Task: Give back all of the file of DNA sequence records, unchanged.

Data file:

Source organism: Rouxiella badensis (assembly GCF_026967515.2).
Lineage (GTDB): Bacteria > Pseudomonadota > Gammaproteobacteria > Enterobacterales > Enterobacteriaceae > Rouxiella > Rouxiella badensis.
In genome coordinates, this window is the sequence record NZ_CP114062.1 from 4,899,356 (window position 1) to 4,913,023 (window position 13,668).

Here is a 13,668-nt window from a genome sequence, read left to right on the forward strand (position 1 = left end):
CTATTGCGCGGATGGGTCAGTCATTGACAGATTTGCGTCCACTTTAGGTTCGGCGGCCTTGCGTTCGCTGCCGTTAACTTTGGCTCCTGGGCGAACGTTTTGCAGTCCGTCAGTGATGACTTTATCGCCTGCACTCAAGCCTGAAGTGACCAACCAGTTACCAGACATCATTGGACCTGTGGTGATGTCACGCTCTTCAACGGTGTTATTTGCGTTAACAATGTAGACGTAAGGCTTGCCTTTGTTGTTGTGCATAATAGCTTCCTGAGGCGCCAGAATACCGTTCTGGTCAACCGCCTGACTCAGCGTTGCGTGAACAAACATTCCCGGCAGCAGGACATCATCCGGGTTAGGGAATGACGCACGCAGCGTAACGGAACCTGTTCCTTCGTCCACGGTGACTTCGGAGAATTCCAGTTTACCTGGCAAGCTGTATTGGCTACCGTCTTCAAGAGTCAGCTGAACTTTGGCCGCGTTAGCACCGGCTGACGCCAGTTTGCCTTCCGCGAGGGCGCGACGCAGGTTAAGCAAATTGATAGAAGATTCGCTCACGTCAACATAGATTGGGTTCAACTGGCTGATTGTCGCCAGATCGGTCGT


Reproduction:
Source organism: Rouxiella badensis (assembly GCF_026967515.2).
Lineage (GTDB): Bacteria > Pseudomonadota > Gammaproteobacteria > Enterobacterales > Enterobacteriaceae > Rouxiella > Rouxiella badensis.
In genome coordinates, this window is the sequence record NZ_CP114062.1 from 4,899,356 (window position 1) to 4,913,023 (window position 13,668).

Here is a 13,668-nt window from a genome sequence, read left to right on the forward strand (position 1 = left end):
CTATTGCGCGGATGGGTCAGTCATTGACAGATTTGCGTCCACTTTAGGTTCGGCGGCCTTGCGTTCGCTGCCGTTAACTTTGGCTCCTGGGCGAACGTTTTGCAGTCCGTCAGTGATGACTTTATCGCCTGCACTCAAGCCTGAAGTGACCAACCAGTTACCAGACATCATTGGACCTGTGGTGATGTCACGCTCTTCAACGGTGTTATTTGCGTTAACAATGTAGACGTAAGGCTTGCCTTTGTTGTTGTGCATAATAGCTTCCTGAGGCGCCAGAATACCGTTCTGGTCAACCGCCTGACTCAGCGTTGCGTGAACAAACATTCCCGGCAGCAGGACATCATCCGGGTTAGGGAATGACGCACGCAGCGTAACGGAACCTGTTCCTTCGTCCACGGTGACTTCGGAGAATTCCAGTTTACCTGGCAAGCTGTATTGGCTACCGTCTTCAAGAGTCAGCTGAACTTTGGCCGCGTTAGCACCGGCTGACGCCAGTTTGCCTTCCGCGAGGGCGCGACGCAGGTTAAGCAAATTGATAGAAGATTCGCTCACGTCAACATAGATTGGGTTCAACTGGCTGATTGTCGCCAGATCGGTCGT